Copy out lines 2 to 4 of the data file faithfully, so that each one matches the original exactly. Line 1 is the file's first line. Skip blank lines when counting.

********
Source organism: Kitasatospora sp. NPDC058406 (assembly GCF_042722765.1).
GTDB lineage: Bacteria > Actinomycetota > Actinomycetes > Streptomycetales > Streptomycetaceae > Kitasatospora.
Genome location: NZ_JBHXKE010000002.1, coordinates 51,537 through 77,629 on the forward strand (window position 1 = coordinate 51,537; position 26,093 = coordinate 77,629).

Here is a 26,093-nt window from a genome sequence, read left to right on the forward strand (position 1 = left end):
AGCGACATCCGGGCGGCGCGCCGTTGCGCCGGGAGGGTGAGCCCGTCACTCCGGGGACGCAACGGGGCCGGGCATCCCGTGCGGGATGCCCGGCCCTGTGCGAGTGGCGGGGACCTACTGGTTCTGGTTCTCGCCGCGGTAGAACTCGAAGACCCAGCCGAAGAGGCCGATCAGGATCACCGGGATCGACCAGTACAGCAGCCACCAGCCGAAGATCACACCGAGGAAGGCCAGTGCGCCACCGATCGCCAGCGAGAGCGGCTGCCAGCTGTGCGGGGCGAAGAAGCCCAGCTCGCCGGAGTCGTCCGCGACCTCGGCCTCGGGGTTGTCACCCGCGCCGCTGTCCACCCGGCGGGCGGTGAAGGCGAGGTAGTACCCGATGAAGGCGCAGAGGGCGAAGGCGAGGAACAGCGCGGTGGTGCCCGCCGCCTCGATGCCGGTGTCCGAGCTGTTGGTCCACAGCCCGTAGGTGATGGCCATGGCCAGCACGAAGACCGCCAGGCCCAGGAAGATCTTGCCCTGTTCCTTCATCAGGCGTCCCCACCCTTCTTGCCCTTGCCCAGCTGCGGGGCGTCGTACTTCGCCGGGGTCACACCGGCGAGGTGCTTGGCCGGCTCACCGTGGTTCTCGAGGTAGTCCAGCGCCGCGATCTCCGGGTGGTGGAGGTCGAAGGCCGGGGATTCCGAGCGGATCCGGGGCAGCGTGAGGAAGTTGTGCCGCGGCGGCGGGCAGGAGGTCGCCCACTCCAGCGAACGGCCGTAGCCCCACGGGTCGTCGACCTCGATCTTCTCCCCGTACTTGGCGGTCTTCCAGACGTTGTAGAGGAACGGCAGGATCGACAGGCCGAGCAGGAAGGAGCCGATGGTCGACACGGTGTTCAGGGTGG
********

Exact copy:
GTDB lineage: Bacteria > Actinomycetota > Actinomycetes > Streptomycetales > Streptomycetaceae > Kitasatospora.
Genome location: NZ_JBHXKE010000002.1, coordinates 51,537 through 77,629 on the forward strand (window position 1 = coordinate 51,537; position 26,093 = coordinate 77,629).

Here is a 26,093-nt window from a genome sequence, read left to right on the forward strand (position 1 = left end):